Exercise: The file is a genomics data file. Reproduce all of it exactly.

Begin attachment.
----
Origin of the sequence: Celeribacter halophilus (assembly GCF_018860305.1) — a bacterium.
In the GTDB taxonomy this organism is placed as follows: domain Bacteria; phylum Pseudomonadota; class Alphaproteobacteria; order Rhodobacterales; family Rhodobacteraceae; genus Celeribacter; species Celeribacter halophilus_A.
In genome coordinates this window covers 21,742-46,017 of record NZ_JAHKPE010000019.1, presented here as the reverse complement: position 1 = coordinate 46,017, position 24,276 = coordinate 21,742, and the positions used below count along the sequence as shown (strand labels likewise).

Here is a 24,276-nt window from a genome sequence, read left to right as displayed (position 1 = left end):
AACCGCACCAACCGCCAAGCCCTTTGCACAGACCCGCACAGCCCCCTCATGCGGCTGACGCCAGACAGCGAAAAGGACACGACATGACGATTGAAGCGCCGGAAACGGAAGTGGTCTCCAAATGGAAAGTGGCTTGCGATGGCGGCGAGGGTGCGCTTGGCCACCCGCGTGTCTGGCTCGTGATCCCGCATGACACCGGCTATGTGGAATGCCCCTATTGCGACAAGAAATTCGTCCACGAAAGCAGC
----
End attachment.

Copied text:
Origin of the sequence: Celeribacter halophilus (assembly GCF_018860305.1) — a bacterium.
In the GTDB taxonomy this organism is placed as follows: domain Bacteria; phylum Pseudomonadota; class Alphaproteobacteria; order Rhodobacterales; family Rhodobacteraceae; genus Celeribacter; species Celeribacter halophilus_A.
In genome coordinates this window covers 21,742-46,017 of record NZ_JAHKPE010000019.1, presented here as the reverse complement: position 1 = coordinate 46,017, position 24,276 = coordinate 21,742, and the positions used below count along the sequence as shown (strand labels likewise).

Here is a 24,276-nt window from a genome sequence, read left to right as displayed (position 1 = left end):
AACCGCACCAACCGCCAAGCCCTTTGCACAGACCCGCACAGCCCCCTCATGCGGCTGACGCCAGACAGCGAAAAGGACACGACATGACGATTGAAGCGCCGGAAACGGAAGTGGTCTCCAAATGGAAAGTGGCTTGCGATGGCGGCGAGGGTGCGCTTGGCCACCCGCGTGTCTGGCTCGTGATCCCGCATGACACCGGCTATGTGGAATGCCCCTATTGCGACAAGAAATTCGTCCACGAAAGCAGC